Shutting Schools: Half-Empty & Well-Funded, With Poor Test Scores
Editor's Note: This article is part of Civil Beat's ongoing coverage of school consolidations in Hawaii. Read our related coverage:
- Shutting Schools: Closing a Few to Keep the Rest Healthy
- Shutting Schools: Changing the Rules to Turn Off the Lights
Planted firmly in the heart of bustling Kaimuki, Queen Lydia Liliuokalani Elementary School's palm-lined entrance and deep green courtyard denote calm vitality. But the nearly 100-year-old school, dedicated by the namesake queen herself, is the latest setting for a schoolyard battle between education and economics.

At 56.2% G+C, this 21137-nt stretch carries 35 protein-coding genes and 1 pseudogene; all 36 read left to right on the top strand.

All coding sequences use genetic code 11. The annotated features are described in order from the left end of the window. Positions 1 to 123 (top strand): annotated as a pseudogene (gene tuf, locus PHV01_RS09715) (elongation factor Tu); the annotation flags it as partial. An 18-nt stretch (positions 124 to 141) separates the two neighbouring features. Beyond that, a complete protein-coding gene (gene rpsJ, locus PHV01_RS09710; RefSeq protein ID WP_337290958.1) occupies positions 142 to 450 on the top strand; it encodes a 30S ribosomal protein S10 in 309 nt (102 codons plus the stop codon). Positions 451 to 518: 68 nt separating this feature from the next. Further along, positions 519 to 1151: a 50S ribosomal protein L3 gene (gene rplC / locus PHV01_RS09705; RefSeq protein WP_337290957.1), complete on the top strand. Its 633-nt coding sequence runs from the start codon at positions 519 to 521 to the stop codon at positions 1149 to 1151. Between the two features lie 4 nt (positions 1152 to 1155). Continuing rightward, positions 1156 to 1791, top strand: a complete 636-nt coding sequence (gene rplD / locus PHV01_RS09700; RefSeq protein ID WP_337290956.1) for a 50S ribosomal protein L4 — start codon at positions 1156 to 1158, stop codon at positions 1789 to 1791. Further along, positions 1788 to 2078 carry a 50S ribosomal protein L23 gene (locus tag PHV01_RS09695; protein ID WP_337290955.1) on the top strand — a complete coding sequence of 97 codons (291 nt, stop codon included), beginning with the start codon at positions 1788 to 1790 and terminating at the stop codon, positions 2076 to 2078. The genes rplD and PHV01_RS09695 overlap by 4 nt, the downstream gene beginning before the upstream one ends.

Liliuokalani is one of five schools being considered for consolidation by the Hawaii State Board of Education. (Read our companion piece about the consolidations here.) A Hawaii Department of Education study of the entire Kalani complex concluded that closing the school would be more cost-effective than leaving it open, and consolidation would provide the students with better educational opportunities.